Look, no one wants people dancing at national monuments.
Folks doing the electric slide at the Vietnam Veterans Memorial would ruin the spirit of reverence and reflection it inspires. Still, it is hard to believe we need a federal law, a court ruling or squadrons of police in order to enforce that restriction. Sadly, we have all three.
It seems that one night in April 2008, a woman named Mary Brooke Oberwetter and some friends went to the Thomas Jefferson Memorial in Washington to celebrate the third president's 265th birthday with a silent, interpretative dance. For this, they were arrested by U.S. Park Police.
Ms. Oberwetter sued. Last month, a federal court dismissed the case, ruling the government is not required to allow "the full range of free expression" in a space built for "a solemn commemorative purpose." A few days back, protesters took to the memorial to dance their dissent silently.
The result is captured in videos that have gone viral. We see police pull apart a couple who are quietly swaying together. One guy who fails to respond to police orders is body slammed and appears to be choked by an officer. Another, who does comply, is nevertheless thrown to the floor by an officer and what appears to be a civilian because he moved his arms semi-rhythmically.
All of this unfolds in the shadow of Jefferson beneath this inscription: "I have sworn upon the altar of God eternal hostility against every form of tyranny over the mind of man."
And here, let us interrupt our regularly scheduled column for the following commercial announcement: "The disease of irony impairment continues to afflict an estimated one out of every three Americans. But doctors are hopeful that with your help, a cure can be found. Our lines are open; operators are standing by. Please give generously."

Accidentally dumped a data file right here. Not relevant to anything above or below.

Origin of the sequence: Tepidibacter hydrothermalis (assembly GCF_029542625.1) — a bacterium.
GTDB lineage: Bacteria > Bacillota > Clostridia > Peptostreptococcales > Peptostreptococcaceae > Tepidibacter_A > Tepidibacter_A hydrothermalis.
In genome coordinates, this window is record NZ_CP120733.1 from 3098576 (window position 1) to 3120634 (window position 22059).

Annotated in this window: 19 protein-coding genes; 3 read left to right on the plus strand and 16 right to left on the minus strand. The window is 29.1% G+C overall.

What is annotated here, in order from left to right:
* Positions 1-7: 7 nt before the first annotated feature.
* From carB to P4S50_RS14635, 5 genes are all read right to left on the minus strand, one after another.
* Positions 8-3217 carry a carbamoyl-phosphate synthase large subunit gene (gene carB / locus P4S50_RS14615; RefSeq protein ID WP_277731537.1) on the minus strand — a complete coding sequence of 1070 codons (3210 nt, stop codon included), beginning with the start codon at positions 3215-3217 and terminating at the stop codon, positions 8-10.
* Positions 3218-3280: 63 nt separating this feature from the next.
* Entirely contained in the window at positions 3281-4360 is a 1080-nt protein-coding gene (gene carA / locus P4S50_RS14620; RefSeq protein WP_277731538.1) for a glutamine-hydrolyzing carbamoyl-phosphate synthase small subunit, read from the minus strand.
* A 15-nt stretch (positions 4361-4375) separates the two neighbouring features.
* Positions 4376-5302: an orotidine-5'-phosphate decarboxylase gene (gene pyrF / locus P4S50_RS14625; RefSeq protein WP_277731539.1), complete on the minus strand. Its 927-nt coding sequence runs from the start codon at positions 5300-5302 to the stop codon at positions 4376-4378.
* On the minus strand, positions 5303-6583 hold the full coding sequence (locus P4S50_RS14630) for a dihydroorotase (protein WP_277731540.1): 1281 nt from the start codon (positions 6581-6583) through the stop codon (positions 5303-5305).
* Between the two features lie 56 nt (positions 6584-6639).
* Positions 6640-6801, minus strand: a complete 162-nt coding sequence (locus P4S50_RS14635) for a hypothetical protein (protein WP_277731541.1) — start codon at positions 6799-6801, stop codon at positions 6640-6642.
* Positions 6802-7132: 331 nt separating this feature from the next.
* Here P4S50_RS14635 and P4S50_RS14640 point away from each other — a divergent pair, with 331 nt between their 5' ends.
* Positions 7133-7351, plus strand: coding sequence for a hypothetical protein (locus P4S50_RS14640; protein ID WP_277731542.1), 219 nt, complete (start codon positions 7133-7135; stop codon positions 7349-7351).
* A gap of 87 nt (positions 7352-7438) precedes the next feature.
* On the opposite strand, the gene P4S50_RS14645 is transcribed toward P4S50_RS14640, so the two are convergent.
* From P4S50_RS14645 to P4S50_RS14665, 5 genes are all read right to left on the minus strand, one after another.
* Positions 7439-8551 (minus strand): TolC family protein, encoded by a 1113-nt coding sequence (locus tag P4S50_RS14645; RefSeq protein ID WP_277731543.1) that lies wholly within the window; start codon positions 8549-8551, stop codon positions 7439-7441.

Without debating the fine points of the court's ruling, it is useful to ponder an alternate reality in which the protesters are simply ignored. They wiggle around; they go home.
Does an anarchic epidemic of dancing at national monuments then ensue? No. This would be unlikely for the same reason you don't ordinarily see in public swastika T-shirts or other items that are objectionable, but arguably constitutional.
We are social creatures and, as such, typically conform to the mores and norms of our society. The threat of other people's disapproval is usually enough to make us behave. It is not a perfect system, but it works way more often than not.
So what's most offensive about these arrests for crimes of Terpsichore is not the insult to free expression, but the insult to common sense, the implied assumption that unless some guy waving his arms around is thrown to the ground and handcuffed, the rest of us will indulge our secret desire to do the Macarena in the temple of Lincoln.
There is something heavy-handed and totalitarian in that assumption.
Give folks a little credit. People visiting solemn public places usually require little more than a placard or two to keep them in line — certainly not the weight of federal law or a police boot.
We hear so much blather lately about the ability of the free market to regulate itself. Too bad some of us have so little respect for the ability of free people to do the same.
Leonard Pitts' column appears regularly. His email is firstname.lastname@example.org.